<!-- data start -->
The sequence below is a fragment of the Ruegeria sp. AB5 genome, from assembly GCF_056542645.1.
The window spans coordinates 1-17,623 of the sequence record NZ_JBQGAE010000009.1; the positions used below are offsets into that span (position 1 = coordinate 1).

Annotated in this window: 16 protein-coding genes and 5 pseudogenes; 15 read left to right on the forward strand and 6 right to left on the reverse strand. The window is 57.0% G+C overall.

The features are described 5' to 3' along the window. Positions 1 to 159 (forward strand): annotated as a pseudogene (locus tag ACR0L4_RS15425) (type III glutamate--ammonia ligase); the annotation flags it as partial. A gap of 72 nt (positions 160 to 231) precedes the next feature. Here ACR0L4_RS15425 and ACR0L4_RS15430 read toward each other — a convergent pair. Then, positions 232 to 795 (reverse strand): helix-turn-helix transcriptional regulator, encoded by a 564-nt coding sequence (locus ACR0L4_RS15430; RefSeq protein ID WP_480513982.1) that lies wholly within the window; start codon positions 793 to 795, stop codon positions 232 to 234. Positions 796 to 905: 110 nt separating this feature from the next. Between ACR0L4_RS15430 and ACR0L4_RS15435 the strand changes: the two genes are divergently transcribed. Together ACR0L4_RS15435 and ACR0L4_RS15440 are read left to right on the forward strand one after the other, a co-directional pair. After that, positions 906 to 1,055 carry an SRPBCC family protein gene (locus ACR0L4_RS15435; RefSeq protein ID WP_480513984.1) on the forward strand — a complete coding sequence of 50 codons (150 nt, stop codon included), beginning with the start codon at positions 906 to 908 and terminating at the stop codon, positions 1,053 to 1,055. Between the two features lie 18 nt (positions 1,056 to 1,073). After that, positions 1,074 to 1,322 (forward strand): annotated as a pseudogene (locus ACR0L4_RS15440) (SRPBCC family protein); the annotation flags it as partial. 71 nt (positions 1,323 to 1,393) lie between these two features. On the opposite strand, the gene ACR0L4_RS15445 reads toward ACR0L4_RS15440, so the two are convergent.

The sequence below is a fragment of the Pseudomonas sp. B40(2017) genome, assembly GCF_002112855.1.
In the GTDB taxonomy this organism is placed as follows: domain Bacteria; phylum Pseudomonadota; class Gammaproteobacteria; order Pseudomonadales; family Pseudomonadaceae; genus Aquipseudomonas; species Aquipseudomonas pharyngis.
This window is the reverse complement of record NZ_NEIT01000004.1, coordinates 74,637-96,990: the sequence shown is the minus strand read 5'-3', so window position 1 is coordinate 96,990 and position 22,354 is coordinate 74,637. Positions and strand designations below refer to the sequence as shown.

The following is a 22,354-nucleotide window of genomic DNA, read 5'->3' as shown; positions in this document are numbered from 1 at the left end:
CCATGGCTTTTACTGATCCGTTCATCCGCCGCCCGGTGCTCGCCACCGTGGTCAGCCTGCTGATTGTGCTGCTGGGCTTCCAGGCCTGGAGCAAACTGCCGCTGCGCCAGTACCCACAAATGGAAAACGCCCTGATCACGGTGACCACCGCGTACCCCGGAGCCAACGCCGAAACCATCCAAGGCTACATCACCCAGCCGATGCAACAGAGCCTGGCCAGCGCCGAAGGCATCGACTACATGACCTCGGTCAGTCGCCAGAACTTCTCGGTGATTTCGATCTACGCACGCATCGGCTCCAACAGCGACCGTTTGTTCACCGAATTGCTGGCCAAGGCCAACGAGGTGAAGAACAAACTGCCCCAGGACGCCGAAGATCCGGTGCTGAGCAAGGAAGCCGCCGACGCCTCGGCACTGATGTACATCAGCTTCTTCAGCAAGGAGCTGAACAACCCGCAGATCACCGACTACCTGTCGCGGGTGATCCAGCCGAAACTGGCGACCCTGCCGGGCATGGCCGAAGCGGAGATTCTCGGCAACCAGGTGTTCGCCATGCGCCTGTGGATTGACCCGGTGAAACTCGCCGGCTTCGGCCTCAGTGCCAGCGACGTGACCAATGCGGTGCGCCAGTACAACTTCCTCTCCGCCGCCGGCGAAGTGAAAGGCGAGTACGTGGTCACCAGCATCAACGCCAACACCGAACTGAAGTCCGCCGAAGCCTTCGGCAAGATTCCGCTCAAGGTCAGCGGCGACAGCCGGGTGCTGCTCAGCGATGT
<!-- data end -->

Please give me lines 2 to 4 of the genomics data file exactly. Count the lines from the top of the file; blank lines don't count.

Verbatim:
The window spans coordinates 1-17,623 of the sequence record NZ_JBQGAE010000009.1; the positions used below are offsets into that span (position 1 = coordinate 1).

Annotated in this window: 16 protein-coding genes and 5 pseudogenes; 15 read left to right on the forward strand and 6 right to left on the reverse strand. The window is 57.0% G+C overall.

The features are described 5' to 3' along the window. Positions 1 to 159 (forward strand): annotated as a pseudogene (locus tag ACR0L4_RS15425) (type III glutamate--ammonia ligase); the annotation flags it as partial. A gap of 72 nt (positions 160 to 231) precedes the next feature. Here ACR0L4_RS15425 and ACR0L4_RS15430 read toward each other — a convergent pair. Then, positions 232 to 795 (reverse strand): helix-turn-helix transcriptional regulator, encoded by a 564-nt coding sequence (locus ACR0L4_RS15430; RefSeq protein ID WP_480513982.1) that lies wholly within the window; start codon positions 793 to 795, stop codon positions 232 to 234. Positions 796 to 905: 110 nt separating this feature from the next. Between ACR0L4_RS15430 and ACR0L4_RS15435 the strand changes: the two genes are divergently transcribed. Together ACR0L4_RS15435 and ACR0L4_RS15440 are read left to right on the forward strand one after the other, a co-directional pair. After that, positions 906 to 1,055 carry an SRPBCC family protein gene (locus ACR0L4_RS15435; RefSeq protein ID WP_480513984.1) on the forward strand — a complete coding sequence of 50 codons (150 nt, stop codon included), beginning with the start codon at positions 906 to 908 and terminating at the stop codon, positions 1,053 to 1,055. Between the two features lie 18 nt (positions 1,056 to 1,073). After that, positions 1,074 to 1,322 (forward strand): annotated as a pseudogene (locus ACR0L4_RS15440) (SRPBCC family protein); the annotation flags it as partial. 71 nt (positions 1,323 to 1,393) lie between these two features. On the opposite strand, the gene ACR0L4_RS15445 reads toward ACR0L4_RS15440, so the two are convergent.